Sounds deadly serious, doesn't it? But like many serious low budget movies, unintentional humor rears its clumsy head. At one point Lasri disrobes and Danielle Ellison gapes at her and says, “Your body. You're like a queen of the night. Or a panther.” At which point Lasri forms a claw with her hand and goes, “Grrrrr...” Frickin' hilarious. The two then dance naked, as women often do when they hang out together. Does Lasri ever get her head straight? Maybe. But even if her mind is cured, her body will remain bonkers, and that's what these movies are all about. Emanuelle nera n° 2 premiered in Italy today in 1976.
Sara Montiel and Giancarlo Del Duca get lost in Israel.
We have something a bit different today, an Israeli poster for the Sara Montiel and Giancarlo Del Duca film La mujer perdida, or The Lost Woman, released in 1966. The art isn't as proficient as most promos from the 1960s, but the crude printing process gives it an ephemeral quality we really like. Below you see the other piece, which was either the flipside or a companion promo, and it gives the premiere date as today in 1969—we think. This is not the first Israeli poster we've found. The other—for Humphrey Bogart's The Enforcer—is here. And we have a few more we'll share later.
Section of CIA trove of declassified material reveals research into psychic phenomena.
The Central Intelligence Agency has just published 800,000 formerly classified files online. The data dump, comprising some 13 million separate documents, isn't technically new. The files had been declassified years ago, but had only been available at the National Archives in Maryland, on only four computers tucked away at the back of the building which were accessible only during business hours. A freedom-of-information group called MuckRock sued the CIA and forced it to upload the collection, and the process took more than two years. Among the discoveries in the trove are documents related to the Stargate Project, which was tasked with examining psychic phenomena. A subset of those investigations involved celebrity paranormalist Uri Geller in 1973.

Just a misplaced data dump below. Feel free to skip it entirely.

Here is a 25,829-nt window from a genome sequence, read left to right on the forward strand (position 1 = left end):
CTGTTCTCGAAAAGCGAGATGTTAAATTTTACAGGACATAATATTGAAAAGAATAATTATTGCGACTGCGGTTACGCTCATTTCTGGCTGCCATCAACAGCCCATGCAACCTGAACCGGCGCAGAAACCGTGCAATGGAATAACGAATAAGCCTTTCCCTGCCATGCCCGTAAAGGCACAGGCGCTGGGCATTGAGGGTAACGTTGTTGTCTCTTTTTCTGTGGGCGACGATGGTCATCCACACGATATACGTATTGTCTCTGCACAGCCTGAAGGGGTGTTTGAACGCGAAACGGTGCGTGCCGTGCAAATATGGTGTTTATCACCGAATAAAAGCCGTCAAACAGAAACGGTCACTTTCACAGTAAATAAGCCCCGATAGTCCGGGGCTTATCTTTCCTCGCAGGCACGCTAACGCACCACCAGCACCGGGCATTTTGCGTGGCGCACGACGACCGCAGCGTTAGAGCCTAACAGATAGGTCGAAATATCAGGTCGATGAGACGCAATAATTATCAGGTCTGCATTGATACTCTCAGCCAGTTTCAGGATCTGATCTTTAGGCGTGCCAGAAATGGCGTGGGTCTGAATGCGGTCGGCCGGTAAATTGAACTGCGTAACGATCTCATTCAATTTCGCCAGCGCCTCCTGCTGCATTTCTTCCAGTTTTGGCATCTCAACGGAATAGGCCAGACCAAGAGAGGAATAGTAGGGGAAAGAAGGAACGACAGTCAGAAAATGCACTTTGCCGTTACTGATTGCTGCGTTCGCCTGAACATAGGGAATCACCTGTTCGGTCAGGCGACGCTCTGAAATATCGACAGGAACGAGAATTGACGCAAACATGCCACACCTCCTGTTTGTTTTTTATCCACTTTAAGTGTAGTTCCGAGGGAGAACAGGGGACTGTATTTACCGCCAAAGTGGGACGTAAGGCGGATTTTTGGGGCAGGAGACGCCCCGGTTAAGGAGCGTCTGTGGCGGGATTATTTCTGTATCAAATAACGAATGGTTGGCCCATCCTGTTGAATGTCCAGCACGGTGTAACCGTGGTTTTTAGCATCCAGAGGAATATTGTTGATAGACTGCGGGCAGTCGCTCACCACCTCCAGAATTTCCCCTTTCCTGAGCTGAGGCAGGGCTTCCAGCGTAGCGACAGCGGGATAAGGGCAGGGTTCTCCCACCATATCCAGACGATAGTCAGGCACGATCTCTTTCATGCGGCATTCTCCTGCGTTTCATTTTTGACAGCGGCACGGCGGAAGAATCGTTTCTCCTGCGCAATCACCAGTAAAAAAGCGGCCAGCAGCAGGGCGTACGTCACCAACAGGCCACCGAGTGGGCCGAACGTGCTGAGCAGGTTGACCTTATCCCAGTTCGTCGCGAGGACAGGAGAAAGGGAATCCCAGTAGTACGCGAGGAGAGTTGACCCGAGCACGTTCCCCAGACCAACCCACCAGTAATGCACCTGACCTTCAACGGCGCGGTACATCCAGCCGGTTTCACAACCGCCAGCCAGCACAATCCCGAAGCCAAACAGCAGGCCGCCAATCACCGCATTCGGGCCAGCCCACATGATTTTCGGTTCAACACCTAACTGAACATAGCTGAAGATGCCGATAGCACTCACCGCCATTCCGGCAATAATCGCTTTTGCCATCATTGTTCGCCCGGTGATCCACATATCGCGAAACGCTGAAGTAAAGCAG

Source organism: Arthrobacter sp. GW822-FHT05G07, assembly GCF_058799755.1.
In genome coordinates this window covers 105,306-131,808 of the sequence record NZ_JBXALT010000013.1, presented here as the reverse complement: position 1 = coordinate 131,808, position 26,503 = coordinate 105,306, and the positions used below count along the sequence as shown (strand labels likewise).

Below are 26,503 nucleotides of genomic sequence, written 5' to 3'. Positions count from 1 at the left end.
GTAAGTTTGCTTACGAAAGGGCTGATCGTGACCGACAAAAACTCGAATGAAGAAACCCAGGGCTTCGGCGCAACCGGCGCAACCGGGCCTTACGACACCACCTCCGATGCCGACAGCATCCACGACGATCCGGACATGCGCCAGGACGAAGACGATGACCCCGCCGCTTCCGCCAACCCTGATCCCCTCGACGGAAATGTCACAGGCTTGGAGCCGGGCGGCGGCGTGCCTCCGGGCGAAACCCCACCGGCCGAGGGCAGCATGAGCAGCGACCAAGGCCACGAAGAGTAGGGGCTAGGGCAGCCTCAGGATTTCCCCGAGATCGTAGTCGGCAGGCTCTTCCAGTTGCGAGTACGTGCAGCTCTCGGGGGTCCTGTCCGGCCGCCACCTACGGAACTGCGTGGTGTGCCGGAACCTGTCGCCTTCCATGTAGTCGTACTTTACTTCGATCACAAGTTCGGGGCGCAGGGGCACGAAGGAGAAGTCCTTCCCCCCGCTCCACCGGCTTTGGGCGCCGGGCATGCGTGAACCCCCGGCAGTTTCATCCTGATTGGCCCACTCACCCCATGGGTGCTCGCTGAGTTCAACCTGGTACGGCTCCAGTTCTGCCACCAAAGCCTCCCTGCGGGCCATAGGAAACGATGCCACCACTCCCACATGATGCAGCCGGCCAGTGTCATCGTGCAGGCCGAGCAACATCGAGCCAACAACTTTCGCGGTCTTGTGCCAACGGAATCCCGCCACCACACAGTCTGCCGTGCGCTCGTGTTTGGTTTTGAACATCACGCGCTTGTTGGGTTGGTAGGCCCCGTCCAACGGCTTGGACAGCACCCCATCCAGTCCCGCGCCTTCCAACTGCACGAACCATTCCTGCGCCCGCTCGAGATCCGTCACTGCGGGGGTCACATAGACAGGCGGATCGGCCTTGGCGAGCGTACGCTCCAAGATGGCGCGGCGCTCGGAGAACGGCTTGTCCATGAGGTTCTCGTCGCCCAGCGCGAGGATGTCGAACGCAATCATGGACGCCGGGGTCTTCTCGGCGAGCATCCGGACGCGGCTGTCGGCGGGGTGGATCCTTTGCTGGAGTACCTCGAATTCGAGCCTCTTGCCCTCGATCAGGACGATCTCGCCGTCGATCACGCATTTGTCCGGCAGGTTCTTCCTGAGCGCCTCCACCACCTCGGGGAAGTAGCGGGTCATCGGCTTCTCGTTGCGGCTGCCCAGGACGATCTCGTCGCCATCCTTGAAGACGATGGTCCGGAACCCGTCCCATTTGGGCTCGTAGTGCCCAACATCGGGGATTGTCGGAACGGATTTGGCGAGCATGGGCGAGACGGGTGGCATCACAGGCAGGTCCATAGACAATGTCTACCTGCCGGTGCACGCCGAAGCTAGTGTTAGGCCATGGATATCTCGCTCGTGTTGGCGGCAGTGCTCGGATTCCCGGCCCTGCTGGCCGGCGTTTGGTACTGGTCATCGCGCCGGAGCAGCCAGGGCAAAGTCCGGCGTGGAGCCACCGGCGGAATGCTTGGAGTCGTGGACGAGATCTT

For those who don't know, Geller is a guy who used to show up on television programs like The Tonight Show and perform various paranormal tricks. His fame drew the roving gaze of the CIA, and they had him come in for a series of tests. No word on whether he had a choice in the matter. The testers ultimately reached the conclusion that Geller was legit, stating in the declassified dox that he had, “demonstrated his paranormal perceptual ability in a convincing and unambiguous manner.” How did they reach that conclusion?Through double blind experiments, one of which involved sealing Geller in a room, having a worker make a drawing, and asking Geller to recreate the drawing without having seen it. The images above and below show three of the original drawings, and Geller's eerily accurate renderings.